Thanks to Stephen King and a lot of confused readers, a Canadian writer got an unexpected royalty cheque in the mail eight years after her first novel was published.

Last year, Emily Schultz saw a sudden spike in the e-book sales of her novel Joyland, first released in 2006.

When the book’s publisher called to tell her that she had sold about 200 e-books the same week Stephen King’s latest book was released, Schultz immediately realized what was happening. Both her Stephen King’s novels shared the title: Joyland.

Readers searching for King’s Joyland, which was only available in print until last month, were accidentally buying the ebook version of Schultz’s Joyland on Amazon.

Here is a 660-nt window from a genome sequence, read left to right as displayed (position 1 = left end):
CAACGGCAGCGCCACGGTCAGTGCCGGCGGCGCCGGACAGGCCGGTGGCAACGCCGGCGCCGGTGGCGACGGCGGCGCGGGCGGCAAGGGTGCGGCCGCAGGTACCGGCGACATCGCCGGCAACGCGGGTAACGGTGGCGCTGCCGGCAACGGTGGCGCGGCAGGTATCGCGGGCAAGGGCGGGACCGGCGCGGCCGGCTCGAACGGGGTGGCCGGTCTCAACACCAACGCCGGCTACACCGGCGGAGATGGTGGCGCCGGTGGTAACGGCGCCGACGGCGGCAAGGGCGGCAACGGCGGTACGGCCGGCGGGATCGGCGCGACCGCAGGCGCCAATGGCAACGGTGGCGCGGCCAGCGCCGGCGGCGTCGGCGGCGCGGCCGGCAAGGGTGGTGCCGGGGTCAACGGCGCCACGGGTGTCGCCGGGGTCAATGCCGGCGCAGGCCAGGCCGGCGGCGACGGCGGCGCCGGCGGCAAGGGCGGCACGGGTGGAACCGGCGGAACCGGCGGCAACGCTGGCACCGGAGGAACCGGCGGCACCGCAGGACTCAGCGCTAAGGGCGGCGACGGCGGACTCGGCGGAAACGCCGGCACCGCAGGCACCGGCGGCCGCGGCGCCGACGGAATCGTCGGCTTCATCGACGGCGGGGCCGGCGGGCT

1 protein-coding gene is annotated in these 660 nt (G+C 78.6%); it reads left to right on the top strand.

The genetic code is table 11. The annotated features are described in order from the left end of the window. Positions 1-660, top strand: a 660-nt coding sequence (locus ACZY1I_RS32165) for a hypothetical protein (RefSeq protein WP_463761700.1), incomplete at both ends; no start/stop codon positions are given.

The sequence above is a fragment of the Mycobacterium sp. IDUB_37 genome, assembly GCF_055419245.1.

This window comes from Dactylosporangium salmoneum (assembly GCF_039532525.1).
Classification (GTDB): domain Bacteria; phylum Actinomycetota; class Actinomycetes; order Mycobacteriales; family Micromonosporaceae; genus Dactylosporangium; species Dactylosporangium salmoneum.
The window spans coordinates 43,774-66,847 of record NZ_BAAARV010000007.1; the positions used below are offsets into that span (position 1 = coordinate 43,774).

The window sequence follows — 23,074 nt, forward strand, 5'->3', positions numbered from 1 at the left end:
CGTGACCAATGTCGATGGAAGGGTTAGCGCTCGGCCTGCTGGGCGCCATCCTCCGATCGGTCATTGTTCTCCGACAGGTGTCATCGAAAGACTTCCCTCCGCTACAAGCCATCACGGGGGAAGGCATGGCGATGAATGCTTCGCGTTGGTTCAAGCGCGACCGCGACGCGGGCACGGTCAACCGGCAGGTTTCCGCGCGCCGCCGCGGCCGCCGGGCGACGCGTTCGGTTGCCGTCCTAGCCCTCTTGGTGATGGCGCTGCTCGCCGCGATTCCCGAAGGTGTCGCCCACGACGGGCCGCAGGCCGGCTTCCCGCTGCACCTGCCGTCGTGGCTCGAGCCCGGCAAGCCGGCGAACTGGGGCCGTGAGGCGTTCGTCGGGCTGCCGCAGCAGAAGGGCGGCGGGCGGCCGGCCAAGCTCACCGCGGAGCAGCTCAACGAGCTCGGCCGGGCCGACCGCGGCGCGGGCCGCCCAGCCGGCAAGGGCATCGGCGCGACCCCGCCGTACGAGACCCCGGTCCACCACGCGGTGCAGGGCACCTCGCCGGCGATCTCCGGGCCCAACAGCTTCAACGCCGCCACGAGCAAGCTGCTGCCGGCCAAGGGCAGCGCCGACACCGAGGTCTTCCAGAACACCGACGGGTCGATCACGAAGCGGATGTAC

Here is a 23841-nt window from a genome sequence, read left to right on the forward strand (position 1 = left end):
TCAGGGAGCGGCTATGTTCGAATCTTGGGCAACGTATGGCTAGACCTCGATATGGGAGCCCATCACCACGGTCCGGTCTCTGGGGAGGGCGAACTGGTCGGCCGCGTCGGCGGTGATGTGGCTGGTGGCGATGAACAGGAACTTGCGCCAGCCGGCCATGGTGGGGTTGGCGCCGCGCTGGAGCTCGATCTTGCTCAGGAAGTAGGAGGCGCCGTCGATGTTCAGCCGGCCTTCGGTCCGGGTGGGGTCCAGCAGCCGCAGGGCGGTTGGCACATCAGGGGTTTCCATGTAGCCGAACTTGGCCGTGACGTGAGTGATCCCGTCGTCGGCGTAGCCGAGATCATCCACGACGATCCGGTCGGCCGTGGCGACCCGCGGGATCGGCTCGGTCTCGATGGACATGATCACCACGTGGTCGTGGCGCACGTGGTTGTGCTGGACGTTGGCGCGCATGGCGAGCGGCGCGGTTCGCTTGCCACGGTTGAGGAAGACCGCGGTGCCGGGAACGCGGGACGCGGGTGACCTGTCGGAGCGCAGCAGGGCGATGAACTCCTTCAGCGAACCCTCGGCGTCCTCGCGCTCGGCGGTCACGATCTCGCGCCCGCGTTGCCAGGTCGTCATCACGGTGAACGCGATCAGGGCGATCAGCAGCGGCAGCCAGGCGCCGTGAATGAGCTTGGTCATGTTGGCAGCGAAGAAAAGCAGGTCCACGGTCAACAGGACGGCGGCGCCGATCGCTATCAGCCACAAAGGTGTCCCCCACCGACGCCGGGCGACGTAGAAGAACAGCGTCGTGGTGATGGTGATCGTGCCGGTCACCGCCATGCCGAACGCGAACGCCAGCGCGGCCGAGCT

Strangely, some of them never caught on and were deeply disappointed by the un-Stephen King –like tone of the novel.

“I got a lot of one-star reviews,” Schultz, who now lives in Brooklyn, NY, told CTV’s Canada AM on Monday.

Many readers complained that the novel just doesn’t have “the same suspense” as King’s other books, Schultz said.

She tried to get Amazon to change its search results to avoid further confusion, but never heard back from the online retail giant. Then she received a big royalty cheque from the jump in her e-book sales.

“I’m not so upset anymore,” she wrote on her blog called “Spending the Stephen King Money.

Schultz did not reveal the amount of the cheque. She told Canada AM that the first thing she and her husband did was head to a restaurant to celebrate. Over dinner, they decided that Schultz would start a blog detailing her purchases made possible by theJoyland confusion.

So far, Schultz has spent her Stephen King money on daycare, fixing a dent on her car’s bumper, “various Ikea items,” and a copy of King’s Joyland.

King will apparently return the favour, telling Entertainment Weekly: “I’m delighted for her, and I’m going to order her book.”